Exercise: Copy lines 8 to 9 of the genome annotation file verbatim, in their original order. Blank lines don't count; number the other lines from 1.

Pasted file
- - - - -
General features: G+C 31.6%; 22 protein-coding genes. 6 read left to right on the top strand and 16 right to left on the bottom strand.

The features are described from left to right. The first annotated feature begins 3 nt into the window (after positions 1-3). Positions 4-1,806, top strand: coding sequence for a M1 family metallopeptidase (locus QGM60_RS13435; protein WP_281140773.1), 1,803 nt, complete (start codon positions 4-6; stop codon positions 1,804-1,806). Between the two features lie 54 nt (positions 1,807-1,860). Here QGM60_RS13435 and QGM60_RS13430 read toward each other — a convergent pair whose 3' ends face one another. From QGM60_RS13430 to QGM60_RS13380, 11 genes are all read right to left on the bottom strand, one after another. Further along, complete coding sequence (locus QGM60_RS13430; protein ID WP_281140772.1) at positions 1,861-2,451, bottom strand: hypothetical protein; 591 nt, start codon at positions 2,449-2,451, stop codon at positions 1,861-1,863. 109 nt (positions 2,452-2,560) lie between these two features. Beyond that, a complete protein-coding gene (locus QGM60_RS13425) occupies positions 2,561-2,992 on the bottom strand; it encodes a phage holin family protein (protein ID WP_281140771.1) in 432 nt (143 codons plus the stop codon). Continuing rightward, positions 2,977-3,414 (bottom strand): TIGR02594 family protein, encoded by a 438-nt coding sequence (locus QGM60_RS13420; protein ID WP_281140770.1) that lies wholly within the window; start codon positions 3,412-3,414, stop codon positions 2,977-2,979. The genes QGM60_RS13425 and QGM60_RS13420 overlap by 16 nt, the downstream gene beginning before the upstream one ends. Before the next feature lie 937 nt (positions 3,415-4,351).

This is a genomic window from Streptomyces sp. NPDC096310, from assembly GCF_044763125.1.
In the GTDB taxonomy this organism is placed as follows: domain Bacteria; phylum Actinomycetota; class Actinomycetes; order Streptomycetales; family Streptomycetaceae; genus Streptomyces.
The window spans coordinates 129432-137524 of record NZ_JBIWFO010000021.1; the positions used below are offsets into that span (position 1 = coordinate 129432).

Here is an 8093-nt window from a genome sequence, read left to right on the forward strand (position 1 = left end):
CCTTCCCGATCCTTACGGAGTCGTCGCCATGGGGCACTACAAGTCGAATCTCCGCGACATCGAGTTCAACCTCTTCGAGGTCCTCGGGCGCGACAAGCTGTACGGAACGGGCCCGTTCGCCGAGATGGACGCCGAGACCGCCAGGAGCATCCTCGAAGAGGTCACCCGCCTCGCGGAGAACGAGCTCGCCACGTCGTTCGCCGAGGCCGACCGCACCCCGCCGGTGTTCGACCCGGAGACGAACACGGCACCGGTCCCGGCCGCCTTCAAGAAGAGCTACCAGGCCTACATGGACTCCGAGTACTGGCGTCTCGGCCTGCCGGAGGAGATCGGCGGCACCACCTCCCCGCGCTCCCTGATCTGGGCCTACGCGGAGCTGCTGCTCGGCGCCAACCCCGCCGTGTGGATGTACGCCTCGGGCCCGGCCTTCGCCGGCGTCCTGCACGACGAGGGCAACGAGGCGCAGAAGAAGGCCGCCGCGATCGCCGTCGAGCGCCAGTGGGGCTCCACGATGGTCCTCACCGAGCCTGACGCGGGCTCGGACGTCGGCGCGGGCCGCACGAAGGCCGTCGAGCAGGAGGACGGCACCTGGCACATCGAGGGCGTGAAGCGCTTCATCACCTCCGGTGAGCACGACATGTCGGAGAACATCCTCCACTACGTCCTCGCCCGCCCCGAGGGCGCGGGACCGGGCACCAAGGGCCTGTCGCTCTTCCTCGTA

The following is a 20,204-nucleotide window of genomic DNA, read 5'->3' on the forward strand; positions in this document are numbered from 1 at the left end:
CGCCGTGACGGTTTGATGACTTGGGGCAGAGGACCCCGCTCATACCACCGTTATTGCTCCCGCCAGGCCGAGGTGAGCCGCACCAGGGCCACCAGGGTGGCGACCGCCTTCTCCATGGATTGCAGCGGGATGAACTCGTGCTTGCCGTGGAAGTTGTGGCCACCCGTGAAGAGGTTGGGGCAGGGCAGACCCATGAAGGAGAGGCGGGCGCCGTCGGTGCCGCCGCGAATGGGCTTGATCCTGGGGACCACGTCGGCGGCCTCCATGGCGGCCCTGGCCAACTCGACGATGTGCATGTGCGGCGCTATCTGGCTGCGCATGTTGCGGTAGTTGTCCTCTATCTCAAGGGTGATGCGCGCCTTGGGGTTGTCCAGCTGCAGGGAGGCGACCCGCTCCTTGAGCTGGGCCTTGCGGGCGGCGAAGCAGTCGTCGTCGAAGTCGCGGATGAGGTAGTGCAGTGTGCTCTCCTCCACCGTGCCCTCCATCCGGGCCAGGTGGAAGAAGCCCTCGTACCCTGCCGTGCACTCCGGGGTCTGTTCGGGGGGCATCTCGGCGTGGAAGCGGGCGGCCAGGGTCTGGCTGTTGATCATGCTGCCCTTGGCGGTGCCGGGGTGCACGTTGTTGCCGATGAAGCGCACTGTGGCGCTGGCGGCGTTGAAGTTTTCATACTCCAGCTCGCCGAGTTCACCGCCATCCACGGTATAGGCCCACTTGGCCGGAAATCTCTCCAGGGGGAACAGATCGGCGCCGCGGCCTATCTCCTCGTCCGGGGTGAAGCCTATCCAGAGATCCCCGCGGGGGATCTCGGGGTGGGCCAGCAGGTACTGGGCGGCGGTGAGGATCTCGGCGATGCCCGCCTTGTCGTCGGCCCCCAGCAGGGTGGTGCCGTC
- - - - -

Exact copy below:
The following is a 20,204-nucleotide window of genomic DNA, read 5'->3' on the forward strand; positions in this document are numbered from 1 at the left end:
CGCCGTGACGGTTTGATGACTTGGGGCAGAGGACCCCGCTCATACCACCGTTATTGCTCCCGCCAGGCCGAGGTGAGCCGCACCAGGGCCACCAGGGTGGCGACCGCCTTCTCCATGGATTGCAGCGGGATGAACTCGTGCTTGCCGTGGAAGTTGTGGCCACCCGTGAAGAGGTTGGGGCAGGGCAGACCCATGAAGGAGAGGCGGGCGCCGTCGGTGCCGCCGCGAATGGGCTTGATCCTGGGGACCACGTCGGCGGCCTCCATGGCGGCCCTGGCCAACTCGACGATGTGCATGTGCGGCGCTATCTGGCTGCGCATGTTGCGGTAGTTGTCCTCTATCTCAAGGGTGATGCGCGCCTTGGGGTTGTCCAGCTGCAGGGAGGCGACCCGCTCCTTGAGCTGGGCCTTGCGGGCGGCGAAGCAGTCGTCGTCGAAGTCGCGGATGAGGTAGTGCAGTGTGCTCTCCTCCACCGTGCCCTCCATCCGGGCCAGGTGGAAGAAGCCCTCGTACCCTGCCGTGCACTCCGGGGTCTGTTCGGGGGGCATCTCGGCGTGGAAGCGGGCGGCCAGGGTCTGGCTGTTGATCATGCTGCCCTTGGCGGTGCCGGGGTGCACGTTGTTGCCGATGAAGCGCACTGTGGCGCTGGCGGCGTTGAAGTTTTCATACTCCAGCTCGCCGAGTTCACCGCCATCCACGGTATAGGCCCACTTGGCCGGAAATCTCTCCAGGGGGAACAGATCGGCGCCGCGGCCTATCTCCTCGTCCGGGGTGAAGCCTATCCAGAGATCCCCGCGGGGGATCTCGGGGTGGGCCAGCAGGTACTGGGCGGCGGTGAGGATCTCGGCGATGCCCGCCTTGTCGTCGGCCCCCAGCAGGGTGGTGCCGTC